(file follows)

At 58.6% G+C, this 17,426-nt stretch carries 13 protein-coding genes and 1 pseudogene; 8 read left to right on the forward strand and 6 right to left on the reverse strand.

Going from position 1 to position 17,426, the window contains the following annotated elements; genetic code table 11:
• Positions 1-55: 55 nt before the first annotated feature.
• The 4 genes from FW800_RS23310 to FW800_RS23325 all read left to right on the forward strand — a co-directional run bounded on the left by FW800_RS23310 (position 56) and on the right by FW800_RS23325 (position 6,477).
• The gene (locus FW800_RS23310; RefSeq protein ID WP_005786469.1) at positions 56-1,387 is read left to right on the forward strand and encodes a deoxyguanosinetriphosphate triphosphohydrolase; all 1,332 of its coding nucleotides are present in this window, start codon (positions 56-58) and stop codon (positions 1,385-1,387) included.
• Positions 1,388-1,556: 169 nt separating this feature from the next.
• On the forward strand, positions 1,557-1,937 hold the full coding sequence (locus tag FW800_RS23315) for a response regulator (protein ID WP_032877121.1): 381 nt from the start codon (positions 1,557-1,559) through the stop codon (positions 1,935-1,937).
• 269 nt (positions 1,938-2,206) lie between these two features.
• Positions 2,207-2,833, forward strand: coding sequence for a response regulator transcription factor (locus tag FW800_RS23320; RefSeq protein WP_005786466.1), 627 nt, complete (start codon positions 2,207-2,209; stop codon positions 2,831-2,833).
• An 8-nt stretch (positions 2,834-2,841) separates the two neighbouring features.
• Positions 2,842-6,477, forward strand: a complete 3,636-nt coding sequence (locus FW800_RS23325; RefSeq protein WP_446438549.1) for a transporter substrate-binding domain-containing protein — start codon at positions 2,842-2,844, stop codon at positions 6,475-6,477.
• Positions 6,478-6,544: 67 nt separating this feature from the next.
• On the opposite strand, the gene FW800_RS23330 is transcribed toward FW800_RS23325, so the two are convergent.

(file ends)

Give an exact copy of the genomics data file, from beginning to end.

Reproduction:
At 58.6% G+C, this 17,426-nt stretch carries 13 protein-coding genes and 1 pseudogene; 8 read left to right on the forward strand and 6 right to left on the reverse strand.

Going from position 1 to position 17,426, the window contains the following annotated elements; genetic code table 11:
• Positions 1-55: 55 nt before the first annotated feature.
• The 4 genes from FW800_RS23310 to FW800_RS23325 all read left to right on the forward strand — a co-directional run bounded on the left by FW800_RS23310 (position 56) and on the right by FW800_RS23325 (position 6,477).
• The gene (locus FW800_RS23310; RefSeq protein ID WP_005786469.1) at positions 56-1,387 is read left to right on the forward strand and encodes a deoxyguanosinetriphosphate triphosphohydrolase; all 1,332 of its coding nucleotides are present in this window, start codon (positions 56-58) and stop codon (positions 1,385-1,387) included.
• Positions 1,388-1,556: 169 nt separating this feature from the next.
• On the forward strand, positions 1,557-1,937 hold the full coding sequence (locus tag FW800_RS23315) for a response regulator (protein ID WP_032877121.1): 381 nt from the start codon (positions 1,557-1,559) through the stop codon (positions 1,935-1,937).
• 269 nt (positions 1,938-2,206) lie between these two features.
• Positions 2,207-2,833, forward strand: coding sequence for a response regulator transcription factor (locus tag FW800_RS23320; RefSeq protein WP_005786466.1), 627 nt, complete (start codon positions 2,207-2,209; stop codon positions 2,831-2,833).
• An 8-nt stretch (positions 2,834-2,841) separates the two neighbouring features.
• Positions 2,842-6,477, forward strand: a complete 3,636-nt coding sequence (locus FW800_RS23325; RefSeq protein WP_446438549.1) for a transporter substrate-binding domain-containing protein — start codon at positions 2,842-2,844, stop codon at positions 6,475-6,477.
• Positions 6,478-6,544: 67 nt separating this feature from the next.
• On the opposite strand, the gene FW800_RS23330 is transcribed toward FW800_RS23325, so the two are convergent.